The disruption of schools suddenly switching to distance learning, no more class band, orchestra or choir practice, and family routine changes. Lack of social and physical activity, and fears related to the COVID-19, Corona Virus, outbreak have become very stressful for parents and kids across the world. What can parents, and we as a music community, do to keep kids playing and help ease some of this new anxiety… while still finding routine in this “new normal” we’re all living in?
To help your kids stay engaged and focused on positive activities, try these suggestions:
Maintain their routine
Continue their normal day to the best of your abilities…same time for waking up, getting dressed, eating breakfast, doing schoolwork, practice time, taking a break, going outside for recess.
Keep them active
When the weather is nice, get them outside and move! Bring the music outdoors and host a front porch concert for your neighbors. When inside, incorporate different kinds of music to dance to – talk about how each type sounds different and try researching different genres of music (salsa, jazz, pop, hip-hop, waltzes) and where they come from.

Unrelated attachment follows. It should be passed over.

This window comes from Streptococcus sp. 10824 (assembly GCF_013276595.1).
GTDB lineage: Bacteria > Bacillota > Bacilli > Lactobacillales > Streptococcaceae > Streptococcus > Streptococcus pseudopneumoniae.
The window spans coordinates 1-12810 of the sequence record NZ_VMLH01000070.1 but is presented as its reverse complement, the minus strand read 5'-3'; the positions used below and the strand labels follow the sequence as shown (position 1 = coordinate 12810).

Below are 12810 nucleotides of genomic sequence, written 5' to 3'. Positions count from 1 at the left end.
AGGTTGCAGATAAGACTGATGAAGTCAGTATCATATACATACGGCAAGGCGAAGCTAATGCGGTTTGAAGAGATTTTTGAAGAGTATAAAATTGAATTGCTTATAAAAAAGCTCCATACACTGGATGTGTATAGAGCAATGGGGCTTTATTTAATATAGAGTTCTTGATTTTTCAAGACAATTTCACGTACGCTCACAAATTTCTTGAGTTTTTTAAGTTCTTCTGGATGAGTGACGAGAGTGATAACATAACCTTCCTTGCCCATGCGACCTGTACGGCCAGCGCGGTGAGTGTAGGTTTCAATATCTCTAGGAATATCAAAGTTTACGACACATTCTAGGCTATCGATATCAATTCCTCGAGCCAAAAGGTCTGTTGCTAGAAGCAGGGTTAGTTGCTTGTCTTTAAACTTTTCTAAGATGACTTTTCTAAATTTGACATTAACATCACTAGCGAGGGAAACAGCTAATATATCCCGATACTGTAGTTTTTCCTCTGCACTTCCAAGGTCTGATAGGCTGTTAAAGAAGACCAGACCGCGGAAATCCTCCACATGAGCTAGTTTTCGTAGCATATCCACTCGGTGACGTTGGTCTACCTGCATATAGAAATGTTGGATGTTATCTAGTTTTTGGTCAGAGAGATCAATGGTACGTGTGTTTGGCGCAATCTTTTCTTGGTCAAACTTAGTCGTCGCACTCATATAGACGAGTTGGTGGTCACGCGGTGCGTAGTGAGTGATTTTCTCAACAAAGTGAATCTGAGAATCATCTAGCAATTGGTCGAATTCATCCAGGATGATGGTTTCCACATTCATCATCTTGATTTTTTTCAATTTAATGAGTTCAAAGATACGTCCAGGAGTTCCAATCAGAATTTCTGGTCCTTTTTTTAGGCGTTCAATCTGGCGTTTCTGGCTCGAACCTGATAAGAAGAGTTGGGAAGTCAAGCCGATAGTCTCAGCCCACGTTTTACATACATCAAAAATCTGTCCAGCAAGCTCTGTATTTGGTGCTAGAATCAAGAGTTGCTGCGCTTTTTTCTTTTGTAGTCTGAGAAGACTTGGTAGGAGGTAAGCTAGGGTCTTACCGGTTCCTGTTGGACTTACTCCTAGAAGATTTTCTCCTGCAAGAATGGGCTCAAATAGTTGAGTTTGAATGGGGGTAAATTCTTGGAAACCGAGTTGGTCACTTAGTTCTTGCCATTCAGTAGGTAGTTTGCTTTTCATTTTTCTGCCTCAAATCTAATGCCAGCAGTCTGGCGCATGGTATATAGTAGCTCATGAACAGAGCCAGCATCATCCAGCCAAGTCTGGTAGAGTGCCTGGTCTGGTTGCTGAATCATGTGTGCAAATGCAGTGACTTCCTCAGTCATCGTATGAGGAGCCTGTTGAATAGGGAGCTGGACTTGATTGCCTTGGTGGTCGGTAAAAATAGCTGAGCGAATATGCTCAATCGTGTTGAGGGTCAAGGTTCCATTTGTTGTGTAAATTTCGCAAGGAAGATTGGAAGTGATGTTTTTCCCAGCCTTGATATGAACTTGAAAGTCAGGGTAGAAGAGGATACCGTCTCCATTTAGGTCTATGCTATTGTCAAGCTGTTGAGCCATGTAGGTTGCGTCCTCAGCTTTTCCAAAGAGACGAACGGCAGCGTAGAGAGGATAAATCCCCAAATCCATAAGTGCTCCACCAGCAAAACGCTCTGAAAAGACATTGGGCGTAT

Help them stay connected
Facetime, Video Chat or call friends from school music classes or relatives by playing duets or performing for each other. Make a project out of it – digital posters and invitations for a peer jam session, in-home coffee house or go on “tour” and unleash their inner virtual rockstar.
Inspiring artist videos or live streams
Do research together on some of their favorite artists, or ask their music teacher for recommendations on inspiring videos to keep them motivated. Music & Arts curates a list of daily live streams for musicians, check them out!
Do breathing exercises, draw, paint, sing, cook, meditate, make slime, read a story. This can also include listening to, or even playing some calming music on their instrument. One of the best things about playing an instrument is the chance for self-expression. This is a great time to embrace that in a way that keeps them present.
Keep them positive
Sometimes practice isn’t fun, and stay-at-home orders aren’t fun either. Talk about things you are grateful for as a family or things that are going well both with music and in other things you are doing, help them choose activities and things to work on that improve their mood.
This is Temporary
Reassure them that, despite the struggles, this “new normal” is temporary. Talk about being flexible as a family to cope with each day’s new challenges.
Building resiliency will help your children manage now and in future times of stress, and building a routine and self-discipline for practice will help them with many other life-skills.
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